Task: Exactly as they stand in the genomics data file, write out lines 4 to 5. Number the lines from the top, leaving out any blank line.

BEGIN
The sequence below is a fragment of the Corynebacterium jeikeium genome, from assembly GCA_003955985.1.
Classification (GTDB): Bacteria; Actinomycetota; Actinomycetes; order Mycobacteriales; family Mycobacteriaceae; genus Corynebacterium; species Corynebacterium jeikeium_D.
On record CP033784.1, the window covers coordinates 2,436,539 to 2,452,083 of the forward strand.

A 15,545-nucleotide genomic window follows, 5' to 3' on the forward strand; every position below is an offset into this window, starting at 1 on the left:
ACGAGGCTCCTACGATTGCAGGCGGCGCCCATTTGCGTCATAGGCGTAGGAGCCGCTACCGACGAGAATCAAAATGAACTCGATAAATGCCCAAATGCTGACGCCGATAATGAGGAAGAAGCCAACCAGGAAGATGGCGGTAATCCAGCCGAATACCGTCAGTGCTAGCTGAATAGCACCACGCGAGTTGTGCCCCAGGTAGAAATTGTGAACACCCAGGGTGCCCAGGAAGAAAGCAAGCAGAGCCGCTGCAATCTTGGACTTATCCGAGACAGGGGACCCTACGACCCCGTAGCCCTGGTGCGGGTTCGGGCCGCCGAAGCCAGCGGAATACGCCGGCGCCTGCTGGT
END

A 15,545-nucleotide genomic window follows, 5' to 3' on the forward strand; every position below is an offset into this window, starting at 1 on the left:
ACGAGGCTCCTACGATTGCAGGCGGCGCCCATTTGCGTCATAGGCGTAGGAGCCGCTACCGACGAGAATCAAAATGAACTCGATAAATGCCCAAATGCTGACGCCGATAATGAGGAAGAAGCCAACCAGGAAGATGGCGGTAATCCAGCCGAATACCGTCAGTGCTAGCTGAATAGCACCACGCGAGTTGTGCCCCAGGTAGAAATTGTGAACACCCAGGGTGCCCAGGAAGAAAGCAAGCAGAGCCGCTGCAATCTTGGACTTATCCGAGACAGGGGACCCTACGACCCCGTAGCCCTGGTGCGGGTTCGGGCCGCCGAAGCCAGCGGAATACGCCGGCGCCTGCTGGT